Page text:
Jan. 6 select panel takes over House probe of Trump DOJ
A key House committee has postponed multiple scheduled witness interviews about Donald Trump’s final days in office, handing them off to the select panel investigating the Jan. 6 Capitol attack.
“As the Oversight Committee continues its crucial oversight work, we look forward to the Select Committee fully exposing the former president’s unconstitutional attacks on our democracy and attempts to stay in power after the American people voted him out of office,” House Oversight Committee Chair Rep. Carolyn Maloney (D-N.Y.) said in a statement to POLITICO Thursday.
An aide to the Jan. 6 panel, speaking on condition of anonymity, did not dispute the handoff and added that the select committee would announce “additional actions” later.
The movement of those interviews with former Justice Department aides marks an abrupt change in House Democrats’ investigations of the end of Trump’s presidency. That shift underscores the growing importance of the select committee’s work as it readies its next steps with a political spotlight on Chair Bennie Thompson (D-Miss.) and the panel’s two anti-Trump Republicans, Reps. Liz Cheney of Wyoming and Adam Kinzinger of Illinois. The consolidation of the probes could also allow House Democrats to prevent any overlap in the investigation into Trump’s attempts to overturn the election.
And notably, the shift in the investigation did not appear to affect the upper chamber; a Senate Judiciary Committee spokesperson said Thursday that the panel is beginning to interview witnesses this week in its own inquiry. The chair of that panel, Sen. Dick Durbin (D-Ill.), told POLITICO that his committee planned to interview two Trump-era DOJ Justice Department officials soon.
The House Oversight Committee did not immediately respond to a request for comment. Sources said it has canceled plans to interview former acting Attorney General Jeff Rosen and his former second-in-command, Richard Donoghue. Those interviews had been scheduled for this week and next. Instead, the select committee investigating the Jan. 6 riot will question the two men.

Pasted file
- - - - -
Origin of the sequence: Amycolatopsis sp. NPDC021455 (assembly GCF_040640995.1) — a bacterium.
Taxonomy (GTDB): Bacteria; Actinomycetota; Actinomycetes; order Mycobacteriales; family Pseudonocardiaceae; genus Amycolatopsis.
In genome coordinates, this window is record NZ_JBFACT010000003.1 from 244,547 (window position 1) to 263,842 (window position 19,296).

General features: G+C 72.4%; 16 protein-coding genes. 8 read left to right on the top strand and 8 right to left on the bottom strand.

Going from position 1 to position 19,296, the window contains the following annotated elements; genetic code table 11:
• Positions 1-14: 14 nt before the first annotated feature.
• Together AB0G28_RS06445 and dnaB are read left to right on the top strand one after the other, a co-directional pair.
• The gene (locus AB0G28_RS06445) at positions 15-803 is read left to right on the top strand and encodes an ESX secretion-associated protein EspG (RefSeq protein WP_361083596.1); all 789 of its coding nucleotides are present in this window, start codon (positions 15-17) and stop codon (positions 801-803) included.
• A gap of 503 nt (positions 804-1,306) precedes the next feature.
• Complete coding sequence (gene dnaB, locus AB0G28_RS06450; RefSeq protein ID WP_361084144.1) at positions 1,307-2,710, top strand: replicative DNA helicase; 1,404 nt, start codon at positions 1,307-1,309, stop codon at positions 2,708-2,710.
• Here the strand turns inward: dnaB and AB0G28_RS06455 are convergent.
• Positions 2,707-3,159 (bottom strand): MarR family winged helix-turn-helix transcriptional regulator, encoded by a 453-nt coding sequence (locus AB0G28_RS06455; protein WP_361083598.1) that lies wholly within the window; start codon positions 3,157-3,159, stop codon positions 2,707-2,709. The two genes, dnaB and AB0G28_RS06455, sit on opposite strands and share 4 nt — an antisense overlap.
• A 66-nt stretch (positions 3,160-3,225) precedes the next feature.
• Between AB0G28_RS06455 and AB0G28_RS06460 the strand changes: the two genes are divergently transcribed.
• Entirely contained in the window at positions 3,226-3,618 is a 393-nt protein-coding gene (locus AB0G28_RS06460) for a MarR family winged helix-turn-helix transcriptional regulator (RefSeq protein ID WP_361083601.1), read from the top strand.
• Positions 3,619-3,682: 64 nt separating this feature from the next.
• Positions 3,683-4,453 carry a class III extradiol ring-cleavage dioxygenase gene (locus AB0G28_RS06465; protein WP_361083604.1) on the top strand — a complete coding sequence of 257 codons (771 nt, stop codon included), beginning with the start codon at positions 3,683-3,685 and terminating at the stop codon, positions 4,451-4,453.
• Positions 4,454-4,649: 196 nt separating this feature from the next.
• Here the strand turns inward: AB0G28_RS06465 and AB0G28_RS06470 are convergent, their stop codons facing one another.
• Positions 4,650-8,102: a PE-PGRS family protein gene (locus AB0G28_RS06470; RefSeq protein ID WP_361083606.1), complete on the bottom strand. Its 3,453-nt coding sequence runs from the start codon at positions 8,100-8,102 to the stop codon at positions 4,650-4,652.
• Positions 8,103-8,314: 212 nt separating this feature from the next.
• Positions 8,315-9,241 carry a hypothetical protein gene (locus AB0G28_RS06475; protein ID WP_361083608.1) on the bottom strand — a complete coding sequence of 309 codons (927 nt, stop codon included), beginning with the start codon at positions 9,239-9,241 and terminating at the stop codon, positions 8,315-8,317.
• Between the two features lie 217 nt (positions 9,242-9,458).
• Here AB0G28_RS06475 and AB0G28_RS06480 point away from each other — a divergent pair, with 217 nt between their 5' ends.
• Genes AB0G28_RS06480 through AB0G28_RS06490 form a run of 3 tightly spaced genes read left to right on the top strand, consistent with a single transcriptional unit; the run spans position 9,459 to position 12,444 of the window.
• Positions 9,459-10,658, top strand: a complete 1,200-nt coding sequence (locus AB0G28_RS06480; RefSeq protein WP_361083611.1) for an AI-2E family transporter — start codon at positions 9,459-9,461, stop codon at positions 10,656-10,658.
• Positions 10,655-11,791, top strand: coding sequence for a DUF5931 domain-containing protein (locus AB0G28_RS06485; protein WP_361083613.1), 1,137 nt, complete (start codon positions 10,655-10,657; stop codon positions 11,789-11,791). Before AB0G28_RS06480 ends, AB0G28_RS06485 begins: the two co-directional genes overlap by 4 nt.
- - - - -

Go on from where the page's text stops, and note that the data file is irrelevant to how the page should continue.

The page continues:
A third top Trump-era DOJ official — Rosen’s former senior counsel Patrick Hovakimian — answered questions in a closed-door interview with the Oversight panel earlier this week, making the current shift more striking. The Oversight committee also obtained a draft email Hovakimian wrote announcing that he and Donoghue had resigned because Trump fired Rosen. Trump didn’t fire Rosen, though, and Hovakimian never sent out the email.
The abrupt change came a few hours after Speaker of the House Nancy Pelosi released a statement with effusive praise of Maloney.
“The Chairwoman’s persistent pursuit of the truth will contribute greatly to the work of the Select Committee to Investigate the January 6th Attack on the United States Capitol,” the statement said.
Pelosi’s statement further iterated Maloney’s responsibilities beyond oversight of the waning days of the Trump presidency, calling her “a champion in the fight to crush the virus and expose waste, fraud and abuse among many other priorities.”
The shift in House-side investigative control came hours after Durbin went on MSNBC to tout the importance of his own inquiry. He also said his committee plans to seek an interview with former Attorney General Bill Barr.
“There was a lot of activity, by Trump personally and by those supporting him, to try to put pressure on the Department of Justice to back up his wacky ‘big lie’ theories,” Durbin said on “Morning Joe.” He added that the committee is “going to be interviewing key witnesses in the next few days” as a first step on a bipartisan basis.
Republicans have a much smaller footprint on the select committee than they have on House Oversight and Senate Judiciary. The panel only has two GOP members, and it is unclear how many Republican aides — if any — will work there, although Democratic leaders have indicated that Cheney and Kinzinger will get some staff allotment.
While Republican staff would have been able to ask questions in the House Oversight interviews, it is unclear if any will be able to do so on the select committee. That could present a tactical disadvantage for the GOP.
No matter how the select panel arranges its interviews with Trump-era witnesses, postponing them ensures any news they make will come out in later in the year, rather than in August when most of official Washington is out of town.
Heather Caygle contributed to this report.
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